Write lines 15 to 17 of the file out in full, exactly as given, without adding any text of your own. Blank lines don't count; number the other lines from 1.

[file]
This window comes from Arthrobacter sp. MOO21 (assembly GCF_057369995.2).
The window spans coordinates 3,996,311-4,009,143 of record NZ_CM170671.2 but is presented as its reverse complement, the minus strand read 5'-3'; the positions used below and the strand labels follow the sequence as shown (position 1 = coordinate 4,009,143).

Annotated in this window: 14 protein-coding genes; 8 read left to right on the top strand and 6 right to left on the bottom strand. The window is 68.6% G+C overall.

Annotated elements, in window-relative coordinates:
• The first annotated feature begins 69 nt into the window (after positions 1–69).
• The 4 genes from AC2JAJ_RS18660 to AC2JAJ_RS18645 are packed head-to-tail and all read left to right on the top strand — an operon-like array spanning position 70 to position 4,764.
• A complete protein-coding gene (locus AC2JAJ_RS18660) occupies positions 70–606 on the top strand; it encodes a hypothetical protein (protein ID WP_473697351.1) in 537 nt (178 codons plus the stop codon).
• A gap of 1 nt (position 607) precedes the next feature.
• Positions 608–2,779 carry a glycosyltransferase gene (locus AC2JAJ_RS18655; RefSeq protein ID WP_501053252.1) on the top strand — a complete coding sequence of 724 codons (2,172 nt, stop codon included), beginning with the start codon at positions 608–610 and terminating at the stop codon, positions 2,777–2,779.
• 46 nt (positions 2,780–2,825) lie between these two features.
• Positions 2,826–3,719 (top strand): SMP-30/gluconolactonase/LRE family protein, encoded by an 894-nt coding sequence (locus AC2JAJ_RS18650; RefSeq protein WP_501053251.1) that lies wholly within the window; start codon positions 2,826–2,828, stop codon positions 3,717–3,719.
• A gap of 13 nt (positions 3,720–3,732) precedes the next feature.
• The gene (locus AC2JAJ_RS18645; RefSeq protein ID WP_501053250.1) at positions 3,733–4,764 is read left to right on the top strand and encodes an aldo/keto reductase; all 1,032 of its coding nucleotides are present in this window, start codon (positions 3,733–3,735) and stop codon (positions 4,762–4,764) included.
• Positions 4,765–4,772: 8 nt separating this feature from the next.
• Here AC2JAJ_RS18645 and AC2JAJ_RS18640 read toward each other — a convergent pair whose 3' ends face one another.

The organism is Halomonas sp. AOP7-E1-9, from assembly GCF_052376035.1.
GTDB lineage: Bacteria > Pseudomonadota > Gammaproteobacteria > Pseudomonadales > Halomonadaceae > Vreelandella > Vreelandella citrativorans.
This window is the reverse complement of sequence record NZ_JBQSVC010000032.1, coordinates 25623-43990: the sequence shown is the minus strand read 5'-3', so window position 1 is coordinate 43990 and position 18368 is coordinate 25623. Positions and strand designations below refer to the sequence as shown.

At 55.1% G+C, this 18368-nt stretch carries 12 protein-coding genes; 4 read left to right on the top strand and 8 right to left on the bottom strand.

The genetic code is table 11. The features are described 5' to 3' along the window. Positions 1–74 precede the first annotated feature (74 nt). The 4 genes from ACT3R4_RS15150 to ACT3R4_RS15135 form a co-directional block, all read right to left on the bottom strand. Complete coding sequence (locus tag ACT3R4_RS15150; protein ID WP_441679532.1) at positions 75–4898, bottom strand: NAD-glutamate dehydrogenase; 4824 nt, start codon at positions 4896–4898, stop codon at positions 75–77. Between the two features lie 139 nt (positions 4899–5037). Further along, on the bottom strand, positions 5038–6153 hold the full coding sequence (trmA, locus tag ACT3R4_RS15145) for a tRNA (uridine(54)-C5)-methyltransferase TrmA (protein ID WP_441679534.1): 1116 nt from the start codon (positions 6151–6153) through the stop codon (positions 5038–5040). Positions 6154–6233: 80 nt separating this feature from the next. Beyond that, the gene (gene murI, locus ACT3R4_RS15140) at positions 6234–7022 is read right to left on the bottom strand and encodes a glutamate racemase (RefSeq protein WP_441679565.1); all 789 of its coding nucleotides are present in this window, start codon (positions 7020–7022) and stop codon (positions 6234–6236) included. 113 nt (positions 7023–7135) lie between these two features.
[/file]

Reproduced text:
• Here AC2JAJ_RS18645 and AC2JAJ_RS18640 read toward each other — a convergent pair whose 3' ends face one another.

The organism is Halomonas sp. AOP7-E1-9, from assembly GCF_052376035.1.
GTDB lineage: Bacteria > Pseudomonadota > Gammaproteobacteria > Pseudomonadales > Halomonadaceae > Vreelandella > Vreelandella citrativorans.